# Categorical Data Analysis

## Presentation on theme: "Categorical Data Analysis"— Presentation transcript:

Categorical Data Analysis
Chapter 13 Categorical Data Analysis Slides for Optional Sections No Optional Sections

Categorical Data and the Multinomial Distribution
Properties of the Multinomial Experiment Experiment has n identical trials There are k possible outcomes to each trial, called classes, categories or cells Probabilities of the k outcomes remain constant from trial to trial Trials are independent Variables of interest are the cell counts, n1, n2…nk, the number of observations that fall into each of the k classes

Testing Category Probabilities: One-Way Table
In a multinomial experiment with categorical data from a single qualitative variable, we summarize data in a one-way table.

Testing Category Probabilities: One-Way Table
Hypothesis Testing for a One-Way Table Based on the 2 statistic, which allows comparison between the observed distribution of counts and an expected distribution of counts across the k classes Expected distribution = E(nk)=npk, where n is the total number of trials, and pk is the hypothesized probability of being in class k according to H0 The test statistic, 2, is calculated as and the rejection region is determined by the 2 distribution using k-1 df and the desired 

Testing Category Probabilities: One-Way Table
Hypothesis Testing for a One-Way Table The null hypothesis is often formulated as a no difference, where H0: p1=p2=p3=…=pk=1/k, but can be formulated with non-equivalent probabilities Alternate hypothesis states that Ha: at least one of the multinomial probabilities does not equal its hypothesized value

Testing Category Probabilities: One-Way Table
Hypothesis Testing for a One-Way Table The null hypothesis is often formulated as a no difference, where H0: p1=p2=p3=…=pk=1/k, but can be formulated with non-equivalent probabilities Alternate hypothesis states that Ha: at least one of the multinomial probabilities does not equal its hypothesized value

Testing Category Probabilities: One-Way Table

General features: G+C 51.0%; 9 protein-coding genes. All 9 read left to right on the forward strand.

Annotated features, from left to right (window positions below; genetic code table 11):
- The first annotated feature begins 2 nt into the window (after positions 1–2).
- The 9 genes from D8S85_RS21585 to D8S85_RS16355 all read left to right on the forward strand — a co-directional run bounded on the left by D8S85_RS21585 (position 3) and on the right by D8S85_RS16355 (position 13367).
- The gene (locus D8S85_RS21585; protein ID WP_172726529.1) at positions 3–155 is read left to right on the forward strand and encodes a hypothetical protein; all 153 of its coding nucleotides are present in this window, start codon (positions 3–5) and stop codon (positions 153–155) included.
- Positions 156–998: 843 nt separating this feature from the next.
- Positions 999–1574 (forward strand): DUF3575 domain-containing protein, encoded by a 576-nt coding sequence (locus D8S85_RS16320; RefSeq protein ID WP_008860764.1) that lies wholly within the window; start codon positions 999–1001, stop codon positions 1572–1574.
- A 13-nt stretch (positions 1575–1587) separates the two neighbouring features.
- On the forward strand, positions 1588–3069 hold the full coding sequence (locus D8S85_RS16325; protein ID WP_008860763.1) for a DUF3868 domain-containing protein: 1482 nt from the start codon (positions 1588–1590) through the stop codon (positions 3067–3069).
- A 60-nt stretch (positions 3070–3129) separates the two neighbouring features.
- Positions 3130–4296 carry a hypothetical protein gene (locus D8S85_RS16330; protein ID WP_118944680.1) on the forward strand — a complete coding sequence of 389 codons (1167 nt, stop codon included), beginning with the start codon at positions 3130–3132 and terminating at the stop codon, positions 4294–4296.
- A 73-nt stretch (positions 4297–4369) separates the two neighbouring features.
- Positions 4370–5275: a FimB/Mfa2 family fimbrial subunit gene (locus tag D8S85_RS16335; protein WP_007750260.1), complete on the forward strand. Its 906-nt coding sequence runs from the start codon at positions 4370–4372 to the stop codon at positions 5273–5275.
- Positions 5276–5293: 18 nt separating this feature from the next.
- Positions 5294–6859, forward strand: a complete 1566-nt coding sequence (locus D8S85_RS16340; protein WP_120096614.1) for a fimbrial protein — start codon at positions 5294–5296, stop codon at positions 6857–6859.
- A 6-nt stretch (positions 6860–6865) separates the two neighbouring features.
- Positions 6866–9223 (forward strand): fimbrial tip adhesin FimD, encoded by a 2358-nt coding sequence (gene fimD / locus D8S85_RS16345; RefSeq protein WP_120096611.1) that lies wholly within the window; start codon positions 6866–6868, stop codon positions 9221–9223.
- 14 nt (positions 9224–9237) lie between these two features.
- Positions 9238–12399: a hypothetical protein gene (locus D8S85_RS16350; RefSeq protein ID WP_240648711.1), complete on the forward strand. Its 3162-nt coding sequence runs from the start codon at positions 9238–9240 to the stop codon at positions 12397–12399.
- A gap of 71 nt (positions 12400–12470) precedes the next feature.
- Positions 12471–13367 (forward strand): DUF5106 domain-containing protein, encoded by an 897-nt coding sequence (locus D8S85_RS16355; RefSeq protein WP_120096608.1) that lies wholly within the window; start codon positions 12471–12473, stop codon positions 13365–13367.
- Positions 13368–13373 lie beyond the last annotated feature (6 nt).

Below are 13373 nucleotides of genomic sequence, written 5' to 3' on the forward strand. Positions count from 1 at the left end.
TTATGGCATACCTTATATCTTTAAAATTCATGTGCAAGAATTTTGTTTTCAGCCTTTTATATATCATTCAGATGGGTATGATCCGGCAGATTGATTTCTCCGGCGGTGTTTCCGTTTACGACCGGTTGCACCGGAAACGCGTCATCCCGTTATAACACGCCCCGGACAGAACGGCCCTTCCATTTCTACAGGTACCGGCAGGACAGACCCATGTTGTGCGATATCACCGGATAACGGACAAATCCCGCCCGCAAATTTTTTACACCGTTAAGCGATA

One-Way Tables: an example H0: pLegal=.07, pdecrim=.18, pexistlaw=.65, pnone=.10 Ha: At least 2 proportions differ from proposed plan Rejection region with =.01, df = k-1 = 3 is Since the test statistic falls in the rejection region, we reject H0

Testing Category Probabilities: One-Way Table
Conditions Required for a valid 2 Test Multinomial experiment has been conducted Sample size is large, with E(ni) at least 5 for every cell

Testing Category Probabilities: Two-Way (Contingency) Table
Used when classifying with two qualitative variables H0: The two classifications are independent Ha: The two classifications are dependent Test Statistic: Rejection region:2>2, where 2 has (r-1)(c-1) df

Testing Category Probabilities: Two-Way (Contingency) Table
Conditions Required for a valid 2 Test N observed counts are a random sample from the population of interest Sample size is large, with E(ni) at least 5 for every cell

Testing Category Probabilities: Two-Way (Contingency) Table
Sample Statistical package output

A Word of Caution about Chi-Square Tests
When an expected cell count is less than 5, 2 probability distribution should not be used If H0 is not rejected, do not accept H0 that the classifications are independent, due to the implications of a Type II error. Do not infer causality when H0 is rejected. Contingency table analysis determines statistical dependence only.